Saturday, October 21, 2006

14 January 1955

With two American aircraft carriers, two British, one Yankee battleship, one heavy cruiser, two destroyers & God knows how many English escort ships anchored in & about the bay, Gibraltar’s businessmen must be among the most wealthy in the world. Even at one thirty this afternoon, the town’s narrow streets were crowded with a variety of uniforms—mostly blue.

Civilians were very much in the minority on the streets—most of them working in the shops & stores. Even of the civilian clothes seen, nine-tenths of them were American & British officers—it is not difficult to tell them apart.

Not wishing to cause any international ill-will, I still feel it necessary to say that the British have hideous taste in clothes. Brown—brown tweed, brown wool, brown flannel, brown Butch/golfing caps, brown shoes. Horrible pinstripes, obnoxious sharks-tooth patterns. And all of it seems planned so as to permit not a clash, but a dull thud. The cut of the suits seem to resemble most closely those of the American in 1918. The officers look like something out of Horatio Hornblower in physical make up—leathery, stiff upper-lipped, & very British. The enlisted men, especially the young, have soft white complexions & rosy cheeks; beneath their white caps with black bands proclaiming the name of their ship (HMS Delight; HMS Courage; HMS Pinafore) they look fresh from a doll factory. Their speech is fascinating—I love it, & wonder how we must sound to them.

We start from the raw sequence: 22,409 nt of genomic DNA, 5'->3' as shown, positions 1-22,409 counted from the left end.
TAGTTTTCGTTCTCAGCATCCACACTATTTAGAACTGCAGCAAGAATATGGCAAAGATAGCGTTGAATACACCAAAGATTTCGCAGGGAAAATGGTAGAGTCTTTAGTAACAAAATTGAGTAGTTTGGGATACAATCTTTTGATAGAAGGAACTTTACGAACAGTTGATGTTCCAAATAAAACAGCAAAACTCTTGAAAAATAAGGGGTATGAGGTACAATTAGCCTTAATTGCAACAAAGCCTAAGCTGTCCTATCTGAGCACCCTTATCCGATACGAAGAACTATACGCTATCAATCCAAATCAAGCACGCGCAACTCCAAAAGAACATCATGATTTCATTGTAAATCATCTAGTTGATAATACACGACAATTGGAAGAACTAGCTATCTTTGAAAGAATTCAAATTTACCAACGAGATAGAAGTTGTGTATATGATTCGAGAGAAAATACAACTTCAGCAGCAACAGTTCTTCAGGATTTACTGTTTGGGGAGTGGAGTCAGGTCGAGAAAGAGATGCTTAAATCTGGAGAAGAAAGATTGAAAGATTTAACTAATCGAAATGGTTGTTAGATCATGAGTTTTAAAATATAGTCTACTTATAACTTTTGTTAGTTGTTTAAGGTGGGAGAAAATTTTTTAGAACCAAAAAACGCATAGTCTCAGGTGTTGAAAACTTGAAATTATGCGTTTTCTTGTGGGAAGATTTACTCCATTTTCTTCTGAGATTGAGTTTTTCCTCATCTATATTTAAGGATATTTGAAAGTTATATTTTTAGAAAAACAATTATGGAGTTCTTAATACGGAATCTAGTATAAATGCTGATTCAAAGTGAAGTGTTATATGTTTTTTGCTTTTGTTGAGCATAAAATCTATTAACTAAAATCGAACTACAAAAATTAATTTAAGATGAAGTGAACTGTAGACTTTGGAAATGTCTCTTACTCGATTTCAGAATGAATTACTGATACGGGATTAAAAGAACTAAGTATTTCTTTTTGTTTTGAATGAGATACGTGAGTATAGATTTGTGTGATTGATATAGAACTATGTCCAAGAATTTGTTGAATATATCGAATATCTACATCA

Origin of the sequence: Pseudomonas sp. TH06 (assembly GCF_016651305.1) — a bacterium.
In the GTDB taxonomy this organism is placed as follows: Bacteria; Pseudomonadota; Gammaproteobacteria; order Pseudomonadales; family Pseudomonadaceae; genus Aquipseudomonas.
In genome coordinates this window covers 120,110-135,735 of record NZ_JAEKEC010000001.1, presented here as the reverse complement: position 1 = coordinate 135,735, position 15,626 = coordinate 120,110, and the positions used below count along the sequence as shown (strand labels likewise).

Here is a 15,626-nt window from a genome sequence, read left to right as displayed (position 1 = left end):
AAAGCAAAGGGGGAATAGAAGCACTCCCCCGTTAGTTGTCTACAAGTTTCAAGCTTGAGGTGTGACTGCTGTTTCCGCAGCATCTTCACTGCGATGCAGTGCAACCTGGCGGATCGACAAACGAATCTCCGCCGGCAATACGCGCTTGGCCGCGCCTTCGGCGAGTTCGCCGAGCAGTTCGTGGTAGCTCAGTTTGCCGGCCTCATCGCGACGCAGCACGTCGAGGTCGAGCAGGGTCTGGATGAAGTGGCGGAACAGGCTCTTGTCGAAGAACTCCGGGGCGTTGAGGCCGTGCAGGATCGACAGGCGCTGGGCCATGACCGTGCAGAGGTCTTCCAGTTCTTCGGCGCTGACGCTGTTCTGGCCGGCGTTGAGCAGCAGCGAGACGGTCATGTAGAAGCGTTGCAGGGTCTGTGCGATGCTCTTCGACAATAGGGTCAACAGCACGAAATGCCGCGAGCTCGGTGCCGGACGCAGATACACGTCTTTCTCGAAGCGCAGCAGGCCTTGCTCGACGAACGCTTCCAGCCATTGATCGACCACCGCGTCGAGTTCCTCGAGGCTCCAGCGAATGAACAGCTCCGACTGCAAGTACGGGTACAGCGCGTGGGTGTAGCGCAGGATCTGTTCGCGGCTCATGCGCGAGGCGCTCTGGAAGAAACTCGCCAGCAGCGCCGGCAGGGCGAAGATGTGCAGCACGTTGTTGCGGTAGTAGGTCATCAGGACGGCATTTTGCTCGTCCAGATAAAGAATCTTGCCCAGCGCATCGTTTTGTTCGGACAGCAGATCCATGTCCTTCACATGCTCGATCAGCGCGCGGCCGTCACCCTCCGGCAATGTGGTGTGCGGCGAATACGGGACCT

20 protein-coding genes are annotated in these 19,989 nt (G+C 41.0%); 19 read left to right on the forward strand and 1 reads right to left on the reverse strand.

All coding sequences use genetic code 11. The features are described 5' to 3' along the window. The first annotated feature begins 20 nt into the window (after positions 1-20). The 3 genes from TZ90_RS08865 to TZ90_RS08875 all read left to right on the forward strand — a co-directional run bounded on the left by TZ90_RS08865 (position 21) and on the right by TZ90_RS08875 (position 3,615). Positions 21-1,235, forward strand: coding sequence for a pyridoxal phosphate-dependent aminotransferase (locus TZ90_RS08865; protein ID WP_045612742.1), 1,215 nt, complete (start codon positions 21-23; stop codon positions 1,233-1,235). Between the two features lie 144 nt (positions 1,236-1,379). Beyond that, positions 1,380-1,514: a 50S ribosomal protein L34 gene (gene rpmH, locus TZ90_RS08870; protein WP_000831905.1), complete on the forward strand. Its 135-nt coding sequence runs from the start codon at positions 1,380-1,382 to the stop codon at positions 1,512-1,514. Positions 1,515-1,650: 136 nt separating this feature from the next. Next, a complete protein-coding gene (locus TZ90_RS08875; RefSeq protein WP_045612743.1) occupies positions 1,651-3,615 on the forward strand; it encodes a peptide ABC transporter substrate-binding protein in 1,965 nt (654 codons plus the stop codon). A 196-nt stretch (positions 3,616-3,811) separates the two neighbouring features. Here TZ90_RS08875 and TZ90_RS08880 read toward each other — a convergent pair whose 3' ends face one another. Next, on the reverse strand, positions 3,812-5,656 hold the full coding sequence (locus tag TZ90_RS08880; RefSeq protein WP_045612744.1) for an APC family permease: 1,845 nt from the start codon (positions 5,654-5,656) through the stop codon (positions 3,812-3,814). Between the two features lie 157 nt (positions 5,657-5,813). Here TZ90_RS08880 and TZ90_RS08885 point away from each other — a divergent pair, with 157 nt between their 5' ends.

Occasionally, to break the monotony of so much blue, one sees a British Marine—dressed, oddly enough, in brown wool, with flaming red covers on their bridge caps. And, very rarely, a Scot, with his plaid kilt, with a white tassel hanging from his side, & knee length socks. They are by far the most colorful sight I’ve seen. And, though they must get into countless fights over the fact that they wear "skirts," they are among the most attractive uniforms in the world.

The Ti had anchored out, about a ten minute ride from the pier; almost beside her lay the Lake Champlain, our sister ship. They look very powerful.

Unfortunately, we did not merely window shop. I ran out of money about five, & we came back to the ship. I’m quite happy with my purchases, & won’t describe them here because certain people for whom they are intended might read it.

When I get home, I plan to spread everything out on the living room floor—maybe we can even have a Christmas tree. The one thing I will mention, to soothe curiosity, is three Dutch clay pipes for Grandpa Margason. They’re made in Holland & are quite fragile, but they’re different & I hope he enjoys them. I had planned on getting him one of those long-stemmed varieties, but changed my mind when I saw these—I was almost tempted to take up pipe-smoking myself.

They’re small; one is hand painted & must be held like a cigarette to smoke, since the clay bowl becomes quite hot. The other two have different contrivances (one like a bull’s horns sticking forward from the base of the bowl) by which he can smoke & not burn his hand. No filters, though, something he might not appreciate.

Tomorrow is Sunday—Monday we leave for seven days at sea, & then pull in to Augusta, Sicily.

Tonite is Saturday, & it’s getting very late….

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